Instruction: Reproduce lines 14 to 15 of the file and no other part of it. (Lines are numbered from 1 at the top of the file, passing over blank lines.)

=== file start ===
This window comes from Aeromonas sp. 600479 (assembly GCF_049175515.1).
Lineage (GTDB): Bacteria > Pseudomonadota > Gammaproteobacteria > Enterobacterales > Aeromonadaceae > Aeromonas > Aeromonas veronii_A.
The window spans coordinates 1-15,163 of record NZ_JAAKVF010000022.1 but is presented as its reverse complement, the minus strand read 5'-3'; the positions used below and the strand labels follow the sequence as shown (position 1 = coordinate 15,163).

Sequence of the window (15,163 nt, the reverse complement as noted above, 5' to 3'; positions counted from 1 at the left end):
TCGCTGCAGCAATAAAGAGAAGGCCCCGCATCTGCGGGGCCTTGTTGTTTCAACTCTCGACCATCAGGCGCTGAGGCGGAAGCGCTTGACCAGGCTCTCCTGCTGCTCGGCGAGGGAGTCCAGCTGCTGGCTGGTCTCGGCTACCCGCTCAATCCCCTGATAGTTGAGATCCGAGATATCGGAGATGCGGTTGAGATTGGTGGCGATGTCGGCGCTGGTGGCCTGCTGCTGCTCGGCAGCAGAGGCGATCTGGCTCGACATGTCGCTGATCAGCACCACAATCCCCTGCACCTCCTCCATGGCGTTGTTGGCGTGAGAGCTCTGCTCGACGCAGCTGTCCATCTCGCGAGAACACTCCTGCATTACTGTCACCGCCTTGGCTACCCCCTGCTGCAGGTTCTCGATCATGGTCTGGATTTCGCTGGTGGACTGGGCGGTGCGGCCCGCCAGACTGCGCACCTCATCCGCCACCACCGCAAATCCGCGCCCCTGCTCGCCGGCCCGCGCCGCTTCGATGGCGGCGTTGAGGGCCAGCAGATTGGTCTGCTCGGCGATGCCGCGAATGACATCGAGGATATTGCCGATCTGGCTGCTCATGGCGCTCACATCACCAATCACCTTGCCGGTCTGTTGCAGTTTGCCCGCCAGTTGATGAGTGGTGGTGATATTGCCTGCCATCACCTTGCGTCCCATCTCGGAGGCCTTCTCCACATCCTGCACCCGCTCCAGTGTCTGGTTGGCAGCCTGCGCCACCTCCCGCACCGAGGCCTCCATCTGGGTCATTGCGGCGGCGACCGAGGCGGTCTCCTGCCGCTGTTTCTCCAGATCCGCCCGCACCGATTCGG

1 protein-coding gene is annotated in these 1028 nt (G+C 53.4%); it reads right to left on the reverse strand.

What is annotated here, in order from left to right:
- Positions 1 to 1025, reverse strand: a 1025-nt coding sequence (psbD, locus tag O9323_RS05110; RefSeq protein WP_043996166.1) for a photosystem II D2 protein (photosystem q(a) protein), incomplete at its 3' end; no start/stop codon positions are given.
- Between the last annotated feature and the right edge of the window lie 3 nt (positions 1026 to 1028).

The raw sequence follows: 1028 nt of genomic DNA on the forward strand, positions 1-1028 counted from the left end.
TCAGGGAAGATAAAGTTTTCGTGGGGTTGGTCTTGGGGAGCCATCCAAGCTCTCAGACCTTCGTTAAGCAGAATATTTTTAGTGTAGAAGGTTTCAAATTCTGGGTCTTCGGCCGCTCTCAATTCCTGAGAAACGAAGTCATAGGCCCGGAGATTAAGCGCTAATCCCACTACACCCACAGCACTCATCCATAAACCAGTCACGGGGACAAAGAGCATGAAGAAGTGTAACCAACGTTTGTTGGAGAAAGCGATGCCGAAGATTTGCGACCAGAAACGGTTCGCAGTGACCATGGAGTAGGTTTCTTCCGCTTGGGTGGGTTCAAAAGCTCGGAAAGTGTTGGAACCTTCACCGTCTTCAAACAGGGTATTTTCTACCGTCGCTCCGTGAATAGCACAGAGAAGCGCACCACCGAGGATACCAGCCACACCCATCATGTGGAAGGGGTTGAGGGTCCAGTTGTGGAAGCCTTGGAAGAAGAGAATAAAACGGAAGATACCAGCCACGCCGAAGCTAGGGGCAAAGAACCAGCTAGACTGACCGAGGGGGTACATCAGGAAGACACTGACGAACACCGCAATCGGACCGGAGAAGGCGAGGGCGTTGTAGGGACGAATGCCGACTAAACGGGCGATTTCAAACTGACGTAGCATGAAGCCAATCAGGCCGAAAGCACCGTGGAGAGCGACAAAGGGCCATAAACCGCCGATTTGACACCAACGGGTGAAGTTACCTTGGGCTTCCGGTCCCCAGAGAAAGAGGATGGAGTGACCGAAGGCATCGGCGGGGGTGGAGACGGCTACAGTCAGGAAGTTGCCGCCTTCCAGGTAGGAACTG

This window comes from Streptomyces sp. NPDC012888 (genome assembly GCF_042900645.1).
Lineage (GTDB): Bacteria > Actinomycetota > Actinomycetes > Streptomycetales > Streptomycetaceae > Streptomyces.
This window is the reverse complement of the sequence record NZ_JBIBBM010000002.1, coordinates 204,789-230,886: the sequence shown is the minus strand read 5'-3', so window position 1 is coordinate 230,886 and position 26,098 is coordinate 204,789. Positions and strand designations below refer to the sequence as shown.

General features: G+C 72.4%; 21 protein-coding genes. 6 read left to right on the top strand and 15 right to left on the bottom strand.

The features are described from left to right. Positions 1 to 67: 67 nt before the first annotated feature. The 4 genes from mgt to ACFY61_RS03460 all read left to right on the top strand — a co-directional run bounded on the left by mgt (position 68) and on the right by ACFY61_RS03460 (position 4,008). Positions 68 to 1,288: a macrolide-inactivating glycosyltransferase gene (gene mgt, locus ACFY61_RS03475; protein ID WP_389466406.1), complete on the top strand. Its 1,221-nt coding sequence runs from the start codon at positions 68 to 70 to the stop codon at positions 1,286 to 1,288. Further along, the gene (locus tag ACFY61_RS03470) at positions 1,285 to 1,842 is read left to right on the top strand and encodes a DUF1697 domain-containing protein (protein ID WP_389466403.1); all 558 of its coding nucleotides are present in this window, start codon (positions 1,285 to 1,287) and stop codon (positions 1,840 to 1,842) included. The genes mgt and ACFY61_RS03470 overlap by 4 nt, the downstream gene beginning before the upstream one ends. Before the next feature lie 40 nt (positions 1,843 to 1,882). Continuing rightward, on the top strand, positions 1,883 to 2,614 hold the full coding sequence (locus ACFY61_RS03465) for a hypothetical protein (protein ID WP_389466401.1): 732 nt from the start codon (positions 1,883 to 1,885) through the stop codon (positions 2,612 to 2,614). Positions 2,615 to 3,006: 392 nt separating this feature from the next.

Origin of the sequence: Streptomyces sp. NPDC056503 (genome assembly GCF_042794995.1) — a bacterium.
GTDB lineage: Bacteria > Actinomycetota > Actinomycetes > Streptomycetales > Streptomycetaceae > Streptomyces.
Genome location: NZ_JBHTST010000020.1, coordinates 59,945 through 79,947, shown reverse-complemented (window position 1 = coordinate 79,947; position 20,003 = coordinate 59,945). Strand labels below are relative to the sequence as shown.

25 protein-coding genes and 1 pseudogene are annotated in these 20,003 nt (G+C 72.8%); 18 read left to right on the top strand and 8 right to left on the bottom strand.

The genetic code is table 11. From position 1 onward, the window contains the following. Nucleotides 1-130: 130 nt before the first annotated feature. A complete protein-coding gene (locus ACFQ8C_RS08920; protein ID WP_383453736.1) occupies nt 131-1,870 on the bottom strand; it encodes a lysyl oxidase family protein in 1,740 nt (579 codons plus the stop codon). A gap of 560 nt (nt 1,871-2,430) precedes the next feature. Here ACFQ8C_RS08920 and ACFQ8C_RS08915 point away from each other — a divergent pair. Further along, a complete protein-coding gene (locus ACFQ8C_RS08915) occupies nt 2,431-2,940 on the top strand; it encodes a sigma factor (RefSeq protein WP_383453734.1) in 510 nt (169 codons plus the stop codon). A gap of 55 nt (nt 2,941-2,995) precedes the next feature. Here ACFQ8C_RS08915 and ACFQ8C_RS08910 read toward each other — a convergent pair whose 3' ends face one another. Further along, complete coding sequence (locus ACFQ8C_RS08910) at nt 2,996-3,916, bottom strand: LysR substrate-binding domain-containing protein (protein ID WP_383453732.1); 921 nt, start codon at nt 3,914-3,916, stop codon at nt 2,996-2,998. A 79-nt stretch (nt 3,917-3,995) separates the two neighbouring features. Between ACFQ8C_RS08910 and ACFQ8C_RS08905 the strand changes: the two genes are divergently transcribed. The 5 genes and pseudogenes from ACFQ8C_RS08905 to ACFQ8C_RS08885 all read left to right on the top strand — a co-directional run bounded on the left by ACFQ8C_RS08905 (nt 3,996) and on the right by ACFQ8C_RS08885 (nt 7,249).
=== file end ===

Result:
This window is the reverse complement of the sequence record NZ_JBIBBM010000002.1, coordinates 204,789-230,886: the sequence shown is the minus strand read 5'-3', so window position 1 is coordinate 230,886 and position 26,098 is coordinate 204,789. Positions and strand designations below refer to the sequence as shown.

General features: G+C 72.4%; 21 protein-coding genes. 6 read left to right on the top strand and 15 right to left on the bottom strand.